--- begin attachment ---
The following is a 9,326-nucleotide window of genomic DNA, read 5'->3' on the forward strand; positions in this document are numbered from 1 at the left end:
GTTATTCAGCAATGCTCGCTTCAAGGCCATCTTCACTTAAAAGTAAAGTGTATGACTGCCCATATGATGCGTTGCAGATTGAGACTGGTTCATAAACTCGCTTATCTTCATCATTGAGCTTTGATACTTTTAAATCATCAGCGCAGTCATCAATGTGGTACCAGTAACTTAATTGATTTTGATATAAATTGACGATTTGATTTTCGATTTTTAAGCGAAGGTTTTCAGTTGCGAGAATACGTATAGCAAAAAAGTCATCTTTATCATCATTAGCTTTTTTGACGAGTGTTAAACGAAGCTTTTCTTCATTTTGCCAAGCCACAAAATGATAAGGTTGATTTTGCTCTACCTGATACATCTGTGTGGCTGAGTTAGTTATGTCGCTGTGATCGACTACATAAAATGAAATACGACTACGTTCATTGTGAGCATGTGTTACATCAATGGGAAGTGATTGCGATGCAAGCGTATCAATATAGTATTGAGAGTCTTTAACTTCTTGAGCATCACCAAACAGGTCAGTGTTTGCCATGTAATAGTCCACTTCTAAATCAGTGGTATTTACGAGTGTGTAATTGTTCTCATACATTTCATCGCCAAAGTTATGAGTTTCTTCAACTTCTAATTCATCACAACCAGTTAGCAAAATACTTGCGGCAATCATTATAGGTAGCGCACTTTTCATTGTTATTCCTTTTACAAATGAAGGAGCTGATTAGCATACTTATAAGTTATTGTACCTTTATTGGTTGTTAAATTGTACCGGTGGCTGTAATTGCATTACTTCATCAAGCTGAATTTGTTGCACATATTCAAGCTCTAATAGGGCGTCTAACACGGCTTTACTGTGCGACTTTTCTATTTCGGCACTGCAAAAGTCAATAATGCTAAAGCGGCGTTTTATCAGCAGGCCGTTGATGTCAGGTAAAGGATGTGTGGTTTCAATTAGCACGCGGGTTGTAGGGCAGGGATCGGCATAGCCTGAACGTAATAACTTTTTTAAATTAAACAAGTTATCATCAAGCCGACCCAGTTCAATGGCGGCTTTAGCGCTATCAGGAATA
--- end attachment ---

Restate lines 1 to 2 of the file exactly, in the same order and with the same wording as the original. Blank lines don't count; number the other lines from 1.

The following is a 9,326-nucleotide window of genomic DNA, read 5'->3' on the forward strand; positions in this document are numbered from 1 at the left end:
GTTATTCAGCAATGCTCGCTTCAAGGCCATCTTCACTTAAAAGTAAAGTGTATGACTGCCCATATGATGCGTTGCAGATTGAGACTGGTTCATAAACTCGCTTATCTTCATCATTGAGCTTTGATACTTTTAAATCATCAGCGCAGTCATCAATGTGGTACCAGTAACTTAATTGATTTTGATATAAATTGACGATTTGATTTTCGATTTTTAAGCGAAGGTTTTCAGTTGCGAGAATACGTATAGCAAAAAAGTCATCTTTATCATCATTAGCTTTTTTGACGAGTGTTAAACGAAGCTTTTCTTCATTTTGCCAAGCCACAAAATGATAAGGTTGATTTTGCTCTACCTGATACATCTGTGTGGCTGAGTTAGTTATGTCGCTGTGATCGACTACATAAAATGAAATACGACTACGTTCATTGTGAGCATGTGTTACATCAATGGGAAGTGATTGCGATGCAAGCGTATCAATATAGTATTGAGAGTCTTTAACTTCTTGAGCATCACCAAACAGGTCAGTGTTTGCCATGTAATAGTCCACTTCTAAATCAGTGGTATTTACGAGTGTGTAATTGTTCTCATACATTTCATCGCCAAAGTTATGAGTTTCTTCAACTTCTAATTCATCACAACCAGTTAGCAAAATACTTGCGGCAATCATTATAGGTAGCGCACTTTTCATTGTTATTCCTTTTACAAATGAAGGAGCTGATTAGCATACTTATAAGTTATTGTACCTTTATTGGTTGTTAAATTGTACCGGTGGCTGTAATTGCATTACTTCATCAAGCTGAATTTGTTGCACATATTCAAGCTCTAATAGGGCGTCTAACACGGCTTTACTGTGCGACTTTTCTATTTCGGCACTGCAAAAGTCAATAATGCTAAAGCGGCGTTTTATCAGCAGGCCGTTGATGTCAGGTAAAGGATGTGTGGTTTCAATTAGCACGCGGGTTGTAGGGCAGGGATCGGCATAGCCTGAACGTAATAACTTTTTTAAATTAAACAAGTTATCATCAAGCCGACCCAGTTCAATGGCGGCTTTAGCGCTATCAGGAATA